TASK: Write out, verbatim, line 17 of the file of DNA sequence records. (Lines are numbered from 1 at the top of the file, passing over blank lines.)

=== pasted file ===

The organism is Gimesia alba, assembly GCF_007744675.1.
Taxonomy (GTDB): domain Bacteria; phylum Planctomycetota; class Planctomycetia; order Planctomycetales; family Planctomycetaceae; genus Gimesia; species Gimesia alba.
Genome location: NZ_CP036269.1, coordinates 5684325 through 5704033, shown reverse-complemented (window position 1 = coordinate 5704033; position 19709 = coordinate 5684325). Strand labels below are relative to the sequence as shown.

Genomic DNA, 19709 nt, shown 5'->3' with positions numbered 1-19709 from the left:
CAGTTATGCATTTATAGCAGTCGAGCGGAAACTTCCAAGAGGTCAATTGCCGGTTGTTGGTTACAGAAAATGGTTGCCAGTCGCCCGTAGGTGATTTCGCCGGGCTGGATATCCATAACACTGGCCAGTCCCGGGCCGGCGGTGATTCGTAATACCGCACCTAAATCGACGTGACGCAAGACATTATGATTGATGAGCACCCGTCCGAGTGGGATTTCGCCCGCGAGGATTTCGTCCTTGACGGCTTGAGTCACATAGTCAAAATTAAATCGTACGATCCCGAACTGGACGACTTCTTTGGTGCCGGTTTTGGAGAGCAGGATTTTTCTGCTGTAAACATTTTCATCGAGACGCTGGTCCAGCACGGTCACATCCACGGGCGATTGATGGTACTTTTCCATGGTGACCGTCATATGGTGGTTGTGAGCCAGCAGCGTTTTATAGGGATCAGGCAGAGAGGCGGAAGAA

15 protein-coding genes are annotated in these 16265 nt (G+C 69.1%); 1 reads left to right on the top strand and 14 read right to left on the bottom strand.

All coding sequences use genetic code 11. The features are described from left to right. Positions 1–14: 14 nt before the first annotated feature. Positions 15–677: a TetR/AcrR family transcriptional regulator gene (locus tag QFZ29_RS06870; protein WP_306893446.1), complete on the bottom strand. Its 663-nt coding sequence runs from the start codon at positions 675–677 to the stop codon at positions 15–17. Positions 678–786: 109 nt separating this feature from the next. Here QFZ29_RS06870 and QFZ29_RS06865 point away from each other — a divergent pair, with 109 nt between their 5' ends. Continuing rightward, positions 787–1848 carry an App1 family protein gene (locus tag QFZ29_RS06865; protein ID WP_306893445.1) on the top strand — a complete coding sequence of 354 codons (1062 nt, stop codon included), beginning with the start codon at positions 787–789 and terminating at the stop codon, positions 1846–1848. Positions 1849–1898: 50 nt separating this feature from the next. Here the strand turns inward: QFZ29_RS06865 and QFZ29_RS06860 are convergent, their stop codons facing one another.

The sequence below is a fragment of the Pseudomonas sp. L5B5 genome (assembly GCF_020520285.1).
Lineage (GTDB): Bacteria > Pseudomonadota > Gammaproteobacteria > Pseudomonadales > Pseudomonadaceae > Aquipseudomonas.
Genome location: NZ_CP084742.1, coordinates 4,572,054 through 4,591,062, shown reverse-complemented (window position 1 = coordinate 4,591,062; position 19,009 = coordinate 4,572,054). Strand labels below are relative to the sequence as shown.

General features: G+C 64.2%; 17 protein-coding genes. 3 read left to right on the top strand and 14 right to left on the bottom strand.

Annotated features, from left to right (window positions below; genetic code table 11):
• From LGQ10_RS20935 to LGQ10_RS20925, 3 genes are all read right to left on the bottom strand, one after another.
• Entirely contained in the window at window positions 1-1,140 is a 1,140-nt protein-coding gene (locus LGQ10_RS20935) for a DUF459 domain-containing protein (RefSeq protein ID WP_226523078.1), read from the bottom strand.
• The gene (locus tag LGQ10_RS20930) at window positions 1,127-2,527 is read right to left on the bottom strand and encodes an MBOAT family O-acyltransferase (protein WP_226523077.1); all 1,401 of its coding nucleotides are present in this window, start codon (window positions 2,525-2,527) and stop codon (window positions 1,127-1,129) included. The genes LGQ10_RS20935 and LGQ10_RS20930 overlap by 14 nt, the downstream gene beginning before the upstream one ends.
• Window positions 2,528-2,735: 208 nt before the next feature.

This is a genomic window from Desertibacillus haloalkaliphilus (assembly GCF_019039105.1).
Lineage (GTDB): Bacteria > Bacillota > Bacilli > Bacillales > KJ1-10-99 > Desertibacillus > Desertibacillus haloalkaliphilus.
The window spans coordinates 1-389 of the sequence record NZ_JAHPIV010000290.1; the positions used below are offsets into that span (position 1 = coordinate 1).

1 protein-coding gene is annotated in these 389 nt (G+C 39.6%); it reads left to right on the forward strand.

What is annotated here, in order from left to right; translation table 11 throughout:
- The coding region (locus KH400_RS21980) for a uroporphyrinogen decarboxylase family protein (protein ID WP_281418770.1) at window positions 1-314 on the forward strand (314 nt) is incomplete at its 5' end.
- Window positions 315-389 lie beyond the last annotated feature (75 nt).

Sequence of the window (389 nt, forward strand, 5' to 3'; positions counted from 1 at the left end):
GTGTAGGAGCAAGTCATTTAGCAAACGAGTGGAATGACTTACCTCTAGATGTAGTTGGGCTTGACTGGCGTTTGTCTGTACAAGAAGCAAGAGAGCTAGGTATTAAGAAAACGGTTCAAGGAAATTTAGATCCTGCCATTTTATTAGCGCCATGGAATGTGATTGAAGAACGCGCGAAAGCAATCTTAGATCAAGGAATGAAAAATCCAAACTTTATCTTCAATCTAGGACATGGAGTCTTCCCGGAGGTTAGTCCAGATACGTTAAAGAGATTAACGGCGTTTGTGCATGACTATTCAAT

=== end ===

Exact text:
This is a genomic window from Desertibacillus haloalkaliphilus (assembly GCF_019039105.1).